“It was worth it,” said John Ely, Pitkin County attorney. “It was important for Pitkin County to assert that transmountain diverters are subject to the same legal consideration as any other water diverter or water user, because Pitkin County hosts two of the larger water diversions in the state.”

In addition to the relatively small level of diversions through the Busk-Ivanhoe Tunnel by Aurora and Pueblo, significant amounts of water are diverted off the top of the Fryingpan and Roaring Fork rivers to the Front Range as part of the larger Fry-Ark and Twin Lakes projects.

Aurora still has a valid water right from 1928 to divert 2,416 acre-feet of water through the tunnel for irrigation uses in the Arkansas River basin.

But officials now want to use the same water for municipal purposes in Aurora, which is in the South Platte River basin.

And when the growing Front Range city came into the court in 2009 seeking a change to its water right, it admitted it was already using the Fryingpan water for municipal purposes without a decreed right to do so, and had been doing so since 1987.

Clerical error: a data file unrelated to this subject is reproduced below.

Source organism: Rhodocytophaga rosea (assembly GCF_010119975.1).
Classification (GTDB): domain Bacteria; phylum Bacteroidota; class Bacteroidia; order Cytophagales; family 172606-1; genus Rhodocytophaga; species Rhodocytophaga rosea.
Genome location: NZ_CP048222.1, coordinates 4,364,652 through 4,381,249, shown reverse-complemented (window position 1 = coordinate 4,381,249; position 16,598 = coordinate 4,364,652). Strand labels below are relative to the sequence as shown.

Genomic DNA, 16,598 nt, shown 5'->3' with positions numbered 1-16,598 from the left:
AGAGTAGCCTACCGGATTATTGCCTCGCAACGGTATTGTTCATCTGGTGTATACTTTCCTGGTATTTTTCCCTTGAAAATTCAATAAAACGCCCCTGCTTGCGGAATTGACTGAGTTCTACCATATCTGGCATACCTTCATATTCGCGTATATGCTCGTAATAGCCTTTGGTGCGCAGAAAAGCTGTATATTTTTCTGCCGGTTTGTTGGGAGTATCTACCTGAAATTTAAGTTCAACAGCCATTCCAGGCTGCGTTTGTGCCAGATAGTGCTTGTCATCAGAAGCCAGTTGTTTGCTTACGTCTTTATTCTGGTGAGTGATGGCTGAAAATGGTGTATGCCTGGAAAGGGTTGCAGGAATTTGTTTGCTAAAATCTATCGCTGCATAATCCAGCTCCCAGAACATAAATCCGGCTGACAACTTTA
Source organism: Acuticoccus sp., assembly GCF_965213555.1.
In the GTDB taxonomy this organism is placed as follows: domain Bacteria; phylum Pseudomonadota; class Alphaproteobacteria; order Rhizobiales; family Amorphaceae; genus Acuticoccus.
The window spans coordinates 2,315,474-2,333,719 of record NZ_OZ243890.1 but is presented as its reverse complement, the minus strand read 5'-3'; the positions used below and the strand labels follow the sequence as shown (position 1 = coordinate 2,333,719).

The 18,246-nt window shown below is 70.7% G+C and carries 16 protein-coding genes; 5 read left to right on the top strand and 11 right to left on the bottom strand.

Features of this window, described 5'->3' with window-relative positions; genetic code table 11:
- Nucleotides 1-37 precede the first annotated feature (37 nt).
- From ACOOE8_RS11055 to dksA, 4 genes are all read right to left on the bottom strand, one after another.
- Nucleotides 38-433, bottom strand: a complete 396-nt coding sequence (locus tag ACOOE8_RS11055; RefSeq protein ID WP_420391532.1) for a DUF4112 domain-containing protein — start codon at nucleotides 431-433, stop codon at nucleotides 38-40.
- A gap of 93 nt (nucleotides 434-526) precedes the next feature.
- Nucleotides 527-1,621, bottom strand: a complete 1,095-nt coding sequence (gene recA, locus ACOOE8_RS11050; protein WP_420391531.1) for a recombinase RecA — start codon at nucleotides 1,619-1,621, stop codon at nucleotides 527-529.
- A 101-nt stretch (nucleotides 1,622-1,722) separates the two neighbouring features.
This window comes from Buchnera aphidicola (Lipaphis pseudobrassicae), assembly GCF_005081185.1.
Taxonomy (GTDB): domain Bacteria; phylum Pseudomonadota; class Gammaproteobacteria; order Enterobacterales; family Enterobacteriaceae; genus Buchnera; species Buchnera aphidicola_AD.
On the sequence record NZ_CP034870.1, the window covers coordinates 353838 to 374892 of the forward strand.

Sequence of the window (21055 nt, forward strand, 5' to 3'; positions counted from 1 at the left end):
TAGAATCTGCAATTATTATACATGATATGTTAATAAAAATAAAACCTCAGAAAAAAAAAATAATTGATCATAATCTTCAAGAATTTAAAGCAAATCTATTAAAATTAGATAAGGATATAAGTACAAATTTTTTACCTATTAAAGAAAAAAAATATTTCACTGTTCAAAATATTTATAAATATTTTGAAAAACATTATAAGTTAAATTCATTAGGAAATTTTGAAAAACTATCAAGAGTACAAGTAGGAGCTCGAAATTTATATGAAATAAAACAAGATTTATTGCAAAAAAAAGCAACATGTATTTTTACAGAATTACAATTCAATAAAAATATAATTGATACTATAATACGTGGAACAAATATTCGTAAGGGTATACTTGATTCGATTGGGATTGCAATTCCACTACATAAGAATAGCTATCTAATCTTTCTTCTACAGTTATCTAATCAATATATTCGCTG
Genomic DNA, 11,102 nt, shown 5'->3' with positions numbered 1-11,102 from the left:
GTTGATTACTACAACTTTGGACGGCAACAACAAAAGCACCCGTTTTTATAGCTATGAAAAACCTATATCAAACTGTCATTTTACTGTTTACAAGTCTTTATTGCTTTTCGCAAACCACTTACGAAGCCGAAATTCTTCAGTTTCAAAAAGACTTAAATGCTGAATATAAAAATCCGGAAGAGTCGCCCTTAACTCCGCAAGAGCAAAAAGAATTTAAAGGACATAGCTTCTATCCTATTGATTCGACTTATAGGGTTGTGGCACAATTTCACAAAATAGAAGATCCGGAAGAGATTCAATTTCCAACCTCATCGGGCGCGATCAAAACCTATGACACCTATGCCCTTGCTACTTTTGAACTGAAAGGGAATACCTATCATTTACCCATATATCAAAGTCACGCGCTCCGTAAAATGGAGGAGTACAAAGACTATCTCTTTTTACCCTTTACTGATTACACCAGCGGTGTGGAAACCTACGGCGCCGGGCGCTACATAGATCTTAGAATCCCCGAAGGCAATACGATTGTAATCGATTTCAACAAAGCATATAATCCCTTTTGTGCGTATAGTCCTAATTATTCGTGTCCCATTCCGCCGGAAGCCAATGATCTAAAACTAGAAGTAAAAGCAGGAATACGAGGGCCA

However, Aurora told the court that that fact should not count against it in its change case. It also said it shouldn’t matter to the Western Slope how it used its water once it was sent under the Continental Divide, including if the water was stored in an East Slope reservoir or not.

A judge in Division 2 water court in Pueblo agreed with Aurora and ruled in its favor in August 2014. That decision was appealed by a list of Western Slope interests directly to the supreme court, which issued its opinion on Dec. 6, 2016.